How to learn Spanish, and not forget it.

There are many videos, activities and books that can help you learn Spanish. Many of them focus on vocabulary or grammatical concepts. However, if you want to be able to understand and produce language, you need to learn more than just words and grammar, you need to learn messages, expressions, and complete sentences. Furthermore, you need to not only study, but also practice what you learned. Research on how the brain retains information has increased in the last decade, revealing that “Memory is used in almost any everyday activity. But as soon as we learn something, we immediately start to forget it.” (Weinstein & Sumeracki, 2019).

Test yourself by recalling the information in order to improve retention of what you learn.

                                    Read     then    Recall

Read, preferably something with visual clues, like a map, a magazine, or a picture book as you look for cognates, words that look similar to words in English. There are hundreds of cognates, some that are written exactly, and others very similarly.

Here are some links where you can look for cognates: – basic – medium – advanced

Recall from memory what you read and learned. To help you recall the information you just read, you can write it, draw it, or just say it out loud. Next, evaluate how much retention happened. You may want to read again, and test yourself to find out if you can remember more the second time.

In the book Make it Stick, Brown, Roediger, & McDaniel (2014) present important successful study strategies including:  “To Learn, Retrieve and Mix up your practice” (p. 23-65).

Drop the vocabulary lists and learn from a variety of authentic sources, including movies, podcasts, music, and videos.

Another way to learn new information is by listening to authentic songs, watching movies or videos, preferably that you have already seen. Pay close attention, and listen for cognates and other words you understand. Don’t get discouraged if you do not understand much at first. What is important, is that you stay focused and listen with the intent to understand. Listen to the same thing several times. Here are some links you can follow to put your attention, comprehension and learning to the test: – basic – intermediate – advanced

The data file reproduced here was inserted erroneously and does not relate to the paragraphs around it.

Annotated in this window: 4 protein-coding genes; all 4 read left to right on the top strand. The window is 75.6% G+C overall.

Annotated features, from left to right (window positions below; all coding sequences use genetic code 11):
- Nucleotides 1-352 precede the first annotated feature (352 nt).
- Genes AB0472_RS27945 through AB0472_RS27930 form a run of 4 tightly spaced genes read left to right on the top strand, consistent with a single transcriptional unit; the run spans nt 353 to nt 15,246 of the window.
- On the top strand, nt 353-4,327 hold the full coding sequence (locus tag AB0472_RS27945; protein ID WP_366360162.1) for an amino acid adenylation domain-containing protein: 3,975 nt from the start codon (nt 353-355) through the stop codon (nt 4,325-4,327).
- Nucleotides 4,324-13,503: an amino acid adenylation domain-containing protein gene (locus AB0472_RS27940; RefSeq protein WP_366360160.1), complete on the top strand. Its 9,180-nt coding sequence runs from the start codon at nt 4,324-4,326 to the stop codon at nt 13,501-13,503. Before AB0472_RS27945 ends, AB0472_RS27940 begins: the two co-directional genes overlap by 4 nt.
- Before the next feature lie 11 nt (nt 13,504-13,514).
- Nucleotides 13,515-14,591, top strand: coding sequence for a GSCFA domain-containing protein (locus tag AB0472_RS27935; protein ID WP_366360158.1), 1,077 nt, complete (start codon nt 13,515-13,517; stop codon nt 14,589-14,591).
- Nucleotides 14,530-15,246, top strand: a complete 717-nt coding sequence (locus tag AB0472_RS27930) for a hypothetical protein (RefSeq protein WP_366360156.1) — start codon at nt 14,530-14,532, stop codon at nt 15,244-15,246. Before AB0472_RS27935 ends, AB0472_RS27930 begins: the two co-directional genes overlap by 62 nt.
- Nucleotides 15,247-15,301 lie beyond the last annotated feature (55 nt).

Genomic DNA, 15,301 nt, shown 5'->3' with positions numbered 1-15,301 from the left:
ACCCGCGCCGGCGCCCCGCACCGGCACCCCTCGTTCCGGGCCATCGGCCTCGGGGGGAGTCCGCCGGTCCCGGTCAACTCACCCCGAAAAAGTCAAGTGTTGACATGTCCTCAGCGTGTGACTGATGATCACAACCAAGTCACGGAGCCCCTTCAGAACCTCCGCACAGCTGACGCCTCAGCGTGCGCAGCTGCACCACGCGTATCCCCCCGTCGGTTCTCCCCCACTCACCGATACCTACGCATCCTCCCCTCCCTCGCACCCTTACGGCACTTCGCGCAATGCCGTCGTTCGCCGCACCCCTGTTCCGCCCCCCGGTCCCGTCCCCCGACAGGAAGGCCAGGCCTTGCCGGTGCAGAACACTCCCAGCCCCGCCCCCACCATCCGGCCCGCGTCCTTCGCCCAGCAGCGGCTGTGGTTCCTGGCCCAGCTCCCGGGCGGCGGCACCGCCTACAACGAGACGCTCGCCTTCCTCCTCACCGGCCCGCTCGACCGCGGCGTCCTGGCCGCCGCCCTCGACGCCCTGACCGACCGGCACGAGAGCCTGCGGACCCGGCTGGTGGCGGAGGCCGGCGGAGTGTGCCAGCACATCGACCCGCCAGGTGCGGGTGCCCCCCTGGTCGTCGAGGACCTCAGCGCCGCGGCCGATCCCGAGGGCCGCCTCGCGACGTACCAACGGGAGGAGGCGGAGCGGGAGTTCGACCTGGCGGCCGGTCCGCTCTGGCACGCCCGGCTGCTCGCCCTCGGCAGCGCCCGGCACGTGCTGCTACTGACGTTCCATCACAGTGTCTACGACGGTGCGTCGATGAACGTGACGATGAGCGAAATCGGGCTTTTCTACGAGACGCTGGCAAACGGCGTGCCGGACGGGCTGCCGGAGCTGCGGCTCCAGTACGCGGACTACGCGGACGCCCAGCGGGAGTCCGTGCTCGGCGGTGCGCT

The effect of learning through input using multimedia has shown favorable outcomes in language acquisition. For example, searching for meaning as one watches a video produces better results than memorizing lists of words. Scientific research on the benefits of learning using multimedia in order to learn a foreign language shows that fluency, complexity and accuracy improve when focusing on meaning through a task-based approach that uses multimedia. (Bava Harji, M., & Gheitanchian, M. (2017).

Stay focused by paying attention to your attention.

It is common for our attention to drift away, especially when we are reading or listening to foreign text that is difficult to understand. Nevertheless, “attention can be understood, strengthened and taught” (Rheingold, H. 2014, p. 57). If you are aware of your ability to pay attention, you will be able to redirect your attention and stay focused.

Learn, recall, and try again.

Learning new information is the first step, recalling the information you just learned is the second. It is best to start with a small chunk of new comprehensible material, like a sentence. Linking pictures, movement, and your creative mental images will help the newly acquired information be remembered in the future. It is important that what you are learning is comprehensible. In other words, you need to know what it means. Comprehension can be in the form of translation, movement, a picture, or all three. Once you feel like you have learned the material, test yourself by retrieving the information, then reflect upon your learning in order to improve your learning strategy.  


Brown, P. C., Roediger, H. L. III, & McDaniel, M. A. (2014). Make it stick: The science of     successful learning. Belknap Press of Harvard University Press.

Bava Harji, M., & Gheitanchian, M. (2017). Effects of multimedia task-based teaching and learning approach on EFL learners’ accuracy, fluency and complexity of oral production. The Turkish Online Journal of Educational Technology., 16(2), 25-34.

Rheingold, H. (2014). Net smart: How to thrive online. MIT Press.

Weinstein, Y., Sumeracki, M., & Caviglioli, O. (2019). Understanding how we learn. Taylor & Francis Group.

Comments are closed.